The human papilloma virus or HPV is a sexually transmitted disease that affects nearly everyone who is sexually active. It's been around for a long time, but as doctors begin pulling all their research together, they're seeing some new concerning trends.
The Centers for Disease Control and Prevention reports about 33,000 HPV associated cancers occur in the U.S. each year. The virus has long been linked to cervical, anal rectal, and penile cancers, and doctors are now linking it to head and neck cancers among younger, non-smokers and non-drinkers.
There are several HPV vaccines on the market right now that research shows prevents the more aggressive strains that cause cancer. Despite being widely available, many parents are opting their children out of getting the vaccine. "I'm not really sure what kind of testing they're doing to make sure it's okay at that stage," says Whitney Pickett of York. She still has a few years to decide whether her 3-year old son Cash will be getting the HPV vaccine.
She's like so many other parents who are questioning if the vaccine is safe; wondering if it's been on the market long enough to know the long term effects. "It's been around a lot longer than a lot of antidepressants and high blood pressure pills that people take every day. It's been around longer than some of the antibiotics," says Dr. Sean Campbell of Pediatric Care of York.
The FDA rolled Gardisil out in 2006, but Dr. Campbell points out the vaccine was being tested on human beings long before that. Despite the horror stories people post on social media pages, he says the truth is, the vaccine is safe. "I think all the vaccines have gone through this. I think this one is more controversial because it's associated with sexual activity," Campbell suggests.
Because HPV is an STD, it's a taboo topic. After posting this story to our Facebook page, we heard from a lot of people who are currently fighting cancer caused by the virus, but no one wanted to go on camera to share their story. No one, except Sue Chisnell. She's a York County native who's now in remission after a long battle with HPV related anal cancer. Now living in Texas, she felt compelled to reply to some of our Facebook fans who are skeptical of the vaccine for their children.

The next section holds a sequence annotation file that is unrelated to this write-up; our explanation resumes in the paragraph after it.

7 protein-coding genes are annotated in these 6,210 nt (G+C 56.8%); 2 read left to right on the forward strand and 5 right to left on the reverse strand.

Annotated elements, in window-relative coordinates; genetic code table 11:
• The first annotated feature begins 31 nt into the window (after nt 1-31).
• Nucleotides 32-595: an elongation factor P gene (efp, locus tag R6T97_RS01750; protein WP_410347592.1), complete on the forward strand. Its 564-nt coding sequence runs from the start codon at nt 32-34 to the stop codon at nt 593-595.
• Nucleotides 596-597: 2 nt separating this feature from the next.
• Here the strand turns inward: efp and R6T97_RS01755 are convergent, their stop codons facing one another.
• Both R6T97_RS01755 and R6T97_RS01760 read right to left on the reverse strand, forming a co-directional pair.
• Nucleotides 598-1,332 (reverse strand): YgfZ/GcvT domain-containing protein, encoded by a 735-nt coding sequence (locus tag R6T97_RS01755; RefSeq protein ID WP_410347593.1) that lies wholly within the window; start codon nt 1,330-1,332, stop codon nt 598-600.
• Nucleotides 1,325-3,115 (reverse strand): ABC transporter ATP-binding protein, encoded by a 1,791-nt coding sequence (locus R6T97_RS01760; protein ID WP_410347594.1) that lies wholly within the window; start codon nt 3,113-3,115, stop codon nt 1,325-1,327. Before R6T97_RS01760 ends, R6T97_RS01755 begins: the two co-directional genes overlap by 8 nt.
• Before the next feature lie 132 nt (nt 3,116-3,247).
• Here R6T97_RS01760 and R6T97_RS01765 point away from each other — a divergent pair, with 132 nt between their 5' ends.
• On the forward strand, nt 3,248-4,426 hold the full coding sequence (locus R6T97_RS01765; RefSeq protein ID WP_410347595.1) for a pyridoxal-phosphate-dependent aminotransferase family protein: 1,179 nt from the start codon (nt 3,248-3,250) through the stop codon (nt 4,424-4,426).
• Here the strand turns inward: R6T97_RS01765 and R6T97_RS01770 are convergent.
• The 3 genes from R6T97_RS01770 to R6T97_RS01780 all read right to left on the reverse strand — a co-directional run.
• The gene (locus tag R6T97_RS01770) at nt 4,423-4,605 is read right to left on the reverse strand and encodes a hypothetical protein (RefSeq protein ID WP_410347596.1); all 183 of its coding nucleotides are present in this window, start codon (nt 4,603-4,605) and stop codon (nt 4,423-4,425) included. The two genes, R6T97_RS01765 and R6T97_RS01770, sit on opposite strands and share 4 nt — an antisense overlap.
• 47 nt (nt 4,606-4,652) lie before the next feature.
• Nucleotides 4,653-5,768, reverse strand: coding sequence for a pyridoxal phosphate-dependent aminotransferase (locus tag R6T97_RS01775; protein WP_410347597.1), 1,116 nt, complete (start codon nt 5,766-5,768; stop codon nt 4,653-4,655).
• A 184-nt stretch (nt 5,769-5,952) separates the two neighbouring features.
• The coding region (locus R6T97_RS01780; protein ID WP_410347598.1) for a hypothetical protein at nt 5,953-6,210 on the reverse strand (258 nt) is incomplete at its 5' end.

"I started going into every negative remark and saying, 'Hey, look, please give it to them. Don't let them go through what I'm going through,'" she wrote. Via Skype, Sue shared with us how she first learned of her diagnosis. "About two and a half years ago, I thought I had a hemorrhoid, and I was forty-eight and I thought, okay, I'm gonna be fifty soon, and I thought at fifty they like you to have a colonoscopy. He said because it's flat and it's hard and round, he said you have cancer, but we'll take a biopsy to be sure. Of course, when it came back, they said you have cancer. I was stunned."
Even harder for Sue to comprehend was that her cancer was the result of a virus, contracted through sexual activity years ago. "He said that somewhere along the line your immune system was low and that's probably when you contracted the HPV virus." She told her doctor that she had to have a hysterectomy when she had a positive pap smear when she was thirty-seven. "He said, that was probably the start of the virus then," says Sue.
Sue's story is similar to so many others. She's now in remission, and fighting a new battle. She wants to get the word out about the vaccine. "I would rather take the chance of having the vaccine and possibly not getting it as opposed to not having the vaccine and getting the cancer, and then going through what I've been through."
Research shows only about half of the girls in the U.S. receive the HPV vaccine at the recommended age. At Pediatric Care of York, Dr. Campbell says he has seen some success with the vaccine, but admits we have a long way to go. "About 80 percent of my girls, and 50 percent of my boys, I wish I could get the boys more...but it's a little harder to sell," he says.
There's now a push for boys to be vaccinated. He says,"The boys, it's mainly trying to get them from spreading it because if you have a couple, on that's vaccinated and one that isn't, you're not gonna stop the spread of it. So, if both are vaccinated, great."
The CDC recommends children between the ages of eleven and twelve get the vaccine. It's given as three injections over a six month period, and is covered by most insurance companies. While it doesn't protect against all the HPV strains, it does cover most of the ones that can lead to cancer.
Dr. Campbell says, "If you had a vaccine that could prevent lung cancer, you'd probably run out and get it. So this can, and it's been showing that this vaccine can prevent cervical cancers, and head and neck cancers, and anal and rectal cancers. Get the vaccine. It's a very, very safe vaccine."